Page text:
Do Wealthy People Consume High Culture to Signal Their Wealth?

I am a student of social interactions in groups. I love observing how people’s behavior change when they are in the presence of certain types of people.

Covert signaling is a main part of our social interactions. In Silicon Valley, for example, people love to signal how busy they are (“I’ll find the time”). In a potentially romantic situation, people signal their plans for the evening, their marital status, and the like all through carefully chosen vocabulary.

A rich adult friend in the Bay Area told me awhile ago, “Collecting art is also important. It’s not all about business.” It got me thinking: Is collecting art — and consuming other forms of high culture — mostly signaling? Do wealthy people consume high culture because they now can, or is it signaling?

High culture, for me, includes:

  • Opera, symphony, ballet
  • Museums
  • Fine cuisine
  • Wine or watch collecting
  • Fine art

If signaling is a main reason why people do certain social / cultural activities, it’s no wonder the wealthy have had to resort to purchasing mega “experiences” (like hiring Elton John at your daughter’s wedding). After all, many cultural products which used to be available only to wealthy are now available to common folk. While being seen at the opera used to be a sign of high status, I would bet that the income levels of opera patrons is more diverse than it used to be.

4 Responses to Do Wealthy People Consume High Culture to Signal Their Wealth?

  1. PRoaels says:

    Do businesses buy box seats on the 50 yard line at football games to signal to the client they are entertaining they have power and resources?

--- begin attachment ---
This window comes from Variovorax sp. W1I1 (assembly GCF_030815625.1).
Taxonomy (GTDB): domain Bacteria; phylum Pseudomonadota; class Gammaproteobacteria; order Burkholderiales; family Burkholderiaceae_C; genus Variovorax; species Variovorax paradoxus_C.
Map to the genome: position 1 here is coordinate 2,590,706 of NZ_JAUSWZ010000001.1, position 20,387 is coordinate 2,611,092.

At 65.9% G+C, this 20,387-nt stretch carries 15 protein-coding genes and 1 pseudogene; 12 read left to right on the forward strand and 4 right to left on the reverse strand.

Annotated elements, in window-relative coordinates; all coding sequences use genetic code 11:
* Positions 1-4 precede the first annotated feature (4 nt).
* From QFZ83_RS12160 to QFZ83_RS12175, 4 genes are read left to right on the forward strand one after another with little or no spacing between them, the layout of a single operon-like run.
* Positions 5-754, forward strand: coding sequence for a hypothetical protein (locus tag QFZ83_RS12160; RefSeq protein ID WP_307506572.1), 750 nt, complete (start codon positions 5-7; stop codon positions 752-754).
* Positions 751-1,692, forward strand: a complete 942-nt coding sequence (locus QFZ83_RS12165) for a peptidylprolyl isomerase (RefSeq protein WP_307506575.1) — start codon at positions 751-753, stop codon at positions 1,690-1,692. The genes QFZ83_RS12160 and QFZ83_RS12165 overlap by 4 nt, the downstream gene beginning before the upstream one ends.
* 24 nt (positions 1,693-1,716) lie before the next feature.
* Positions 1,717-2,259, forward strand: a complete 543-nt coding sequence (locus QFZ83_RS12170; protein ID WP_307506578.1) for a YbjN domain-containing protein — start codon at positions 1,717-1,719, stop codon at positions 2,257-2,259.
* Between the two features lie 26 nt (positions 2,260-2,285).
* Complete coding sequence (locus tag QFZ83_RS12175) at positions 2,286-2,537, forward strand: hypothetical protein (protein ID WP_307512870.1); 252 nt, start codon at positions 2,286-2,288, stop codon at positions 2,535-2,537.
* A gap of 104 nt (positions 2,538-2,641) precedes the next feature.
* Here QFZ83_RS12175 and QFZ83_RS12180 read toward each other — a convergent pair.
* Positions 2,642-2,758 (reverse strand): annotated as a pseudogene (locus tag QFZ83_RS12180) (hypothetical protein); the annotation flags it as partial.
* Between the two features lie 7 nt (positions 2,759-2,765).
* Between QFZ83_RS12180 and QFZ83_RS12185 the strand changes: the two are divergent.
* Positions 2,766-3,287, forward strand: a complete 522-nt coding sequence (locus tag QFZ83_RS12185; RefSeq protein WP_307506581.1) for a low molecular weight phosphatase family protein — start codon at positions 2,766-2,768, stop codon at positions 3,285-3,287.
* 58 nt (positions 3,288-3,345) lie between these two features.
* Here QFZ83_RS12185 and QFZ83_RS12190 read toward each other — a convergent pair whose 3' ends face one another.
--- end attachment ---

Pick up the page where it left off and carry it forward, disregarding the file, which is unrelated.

2. Jill says:

    Yep, you’re exactly right about the opera. Most “high art” organizations are run as not-for-profits. Part of their mandate is to make art accessible to the broad population, to the benefit of society, and for the continued life of the art itself. Therefore, most offer a range of ticketing packages at incentivized prices.

    That said, purchasing fine art remains a hobby for those with disposable income, and every opera, symphony or ballet company has circles of sponsorship and patronage which allow people to express their support and signal their affluence by contributing more significal financial donations .

    Pop stars, though, are the new royalty, and unlike an actual royal family, they can be rented out for an evening if the price is right. In the past, perhaps growing up upper class included learning to appreciate high art. That may no longer be the case. Hence the shift, I suspecct. This, of course, makes the accessibility of high culture to people of all income levels all the more important to the survival and success of the art itself.

  3. Tim Taylor says:

    What I think is quite humorous is to study the higher income folks at these so called privliges of the wealthy as they fall asleep.

    They are paying to be seen there not to see the event.

  4. Peter says:

    I think consuming, or sponsoring high culture and art serves a dual purpose for those with money. Certainly there’s a component of signaling involved. After all, many rich people like status symbols or feel they need to demonstrate their success for business or social reasons.

    However, I think we’re forgetting another longstanding reason why high culture is consumed, and that is for pure enjoyment’s sake. As long as there has been nobility and wealth, there has been patronage of the arts. Some people are just genuinely interested in or captivated by certain art forms, and so when they come into money, they want to support the artists who create it.

    Also, art serves important historical, political and cultural purposes. Art is often a snapshot of the era in which it was created. And sometimes it acts as an agent for change. So in a sense, supporting the arts helps to highlight issues or to expose people to new ideas.

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